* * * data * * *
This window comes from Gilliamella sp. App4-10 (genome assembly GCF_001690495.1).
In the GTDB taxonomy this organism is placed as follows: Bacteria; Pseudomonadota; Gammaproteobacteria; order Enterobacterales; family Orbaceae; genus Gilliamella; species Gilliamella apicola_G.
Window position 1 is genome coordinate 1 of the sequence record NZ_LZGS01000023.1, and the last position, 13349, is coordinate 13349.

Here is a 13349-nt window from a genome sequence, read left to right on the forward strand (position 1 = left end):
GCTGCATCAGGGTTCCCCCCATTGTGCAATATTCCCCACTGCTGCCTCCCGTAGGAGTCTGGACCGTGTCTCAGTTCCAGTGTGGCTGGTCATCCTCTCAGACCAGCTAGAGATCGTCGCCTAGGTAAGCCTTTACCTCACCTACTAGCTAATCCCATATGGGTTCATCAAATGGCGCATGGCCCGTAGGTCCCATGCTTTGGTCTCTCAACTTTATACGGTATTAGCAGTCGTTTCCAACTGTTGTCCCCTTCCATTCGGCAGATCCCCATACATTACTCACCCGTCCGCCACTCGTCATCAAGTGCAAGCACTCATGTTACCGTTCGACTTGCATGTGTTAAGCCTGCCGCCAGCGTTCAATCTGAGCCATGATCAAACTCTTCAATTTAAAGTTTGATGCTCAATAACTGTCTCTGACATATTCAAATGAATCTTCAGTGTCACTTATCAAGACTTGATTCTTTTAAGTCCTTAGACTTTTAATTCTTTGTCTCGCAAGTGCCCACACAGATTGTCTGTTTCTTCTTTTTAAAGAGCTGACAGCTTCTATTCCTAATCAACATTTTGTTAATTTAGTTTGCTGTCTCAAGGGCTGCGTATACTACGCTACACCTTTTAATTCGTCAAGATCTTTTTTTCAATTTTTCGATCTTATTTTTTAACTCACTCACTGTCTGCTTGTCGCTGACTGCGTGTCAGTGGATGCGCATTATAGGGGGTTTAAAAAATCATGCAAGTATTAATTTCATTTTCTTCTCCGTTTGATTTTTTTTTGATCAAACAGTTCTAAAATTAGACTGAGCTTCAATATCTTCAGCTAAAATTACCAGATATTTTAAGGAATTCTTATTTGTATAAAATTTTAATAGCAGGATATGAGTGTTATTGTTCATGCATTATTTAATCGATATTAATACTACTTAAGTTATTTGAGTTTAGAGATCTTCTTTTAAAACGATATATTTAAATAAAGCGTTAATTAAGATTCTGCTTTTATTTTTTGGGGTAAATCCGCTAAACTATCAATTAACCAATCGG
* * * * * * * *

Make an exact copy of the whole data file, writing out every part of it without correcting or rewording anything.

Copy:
This window comes from Gilliamella sp. App4-10 (genome assembly GCF_001690495.1).
In the GTDB taxonomy this organism is placed as follows: Bacteria; Pseudomonadota; Gammaproteobacteria; order Enterobacterales; family Orbaceae; genus Gilliamella; species Gilliamella apicola_G.
Window position 1 is genome coordinate 1 of the sequence record NZ_LZGS01000023.1, and the last position, 13349, is coordinate 13349.

Here is a 13349-nt window from a genome sequence, read left to right on the forward strand (position 1 = left end):
GCTGCATCAGGGTTCCCCCCATTGTGCAATATTCCCCACTGCTGCCTCCCGTAGGAGTCTGGACCGTGTCTCAGTTCCAGTGTGGCTGGTCATCCTCTCAGACCAGCTAGAGATCGTCGCCTAGGTAAGCCTTTACCTCACCTACTAGCTAATCCCATATGGGTTCATCAAATGGCGCATGGCCCGTAGGTCCCATGCTTTGGTCTCTCAACTTTATACGGTATTAGCAGTCGTTTCCAACTGTTGTCCCCTTCCATTCGGCAGATCCCCATACATTACTCACCCGTCCGCCACTCGTCATCAAGTGCAAGCACTCATGTTACCGTTCGACTTGCATGTGTTAAGCCTGCCGCCAGCGTTCAATCTGAGCCATGATCAAACTCTTCAATTTAAAGTTTGATGCTCAATAACTGTCTCTGACATATTCAAATGAATCTTCAGTGTCACTTATCAAGACTTGATTCTTTTAAGTCCTTAGACTTTTAATTCTTTGTCTCGCAAGTGCCCACACAGATTGTCTGTTTCTTCTTTTTAAAGAGCTGACAGCTTCTATTCCTAATCAACATTTTGTTAATTTAGTTTGCTGTCTCAAGGGCTGCGTATACTACGCTACACCTTTTAATTCGTCAAGATCTTTTTTTCAATTTTTCGATCTTATTTTTTAACTCACTCACTGTCTGCTTGTCGCTGACTGCGTGTCAGTGGATGCGCATTATAGGGGGTTTAAAAAATCATGCAAGTATTAATTTCATTTTCTTCTCCGTTTGATTTTTTTTTGATCAAACAGTTCTAAAATTAGACTGAGCTTCAATATCTTCAGCTAAAATTACCAGATATTTTAAGGAATTCTTATTTGTATAAAATTTTAATAGCAGGATATGAGTGTTATTGTTCATGCATTATTTAATCGATATTAATACTACTTAAGTTATTTGAGTTTAGAGATCTTCTTTTAAAACGATATATTTAAATAAAGCGTTAATTAAGATTCTGCTTTTATTTTTTGGGGTAAATCCGCTAAACTATCAATTAACCAATCGG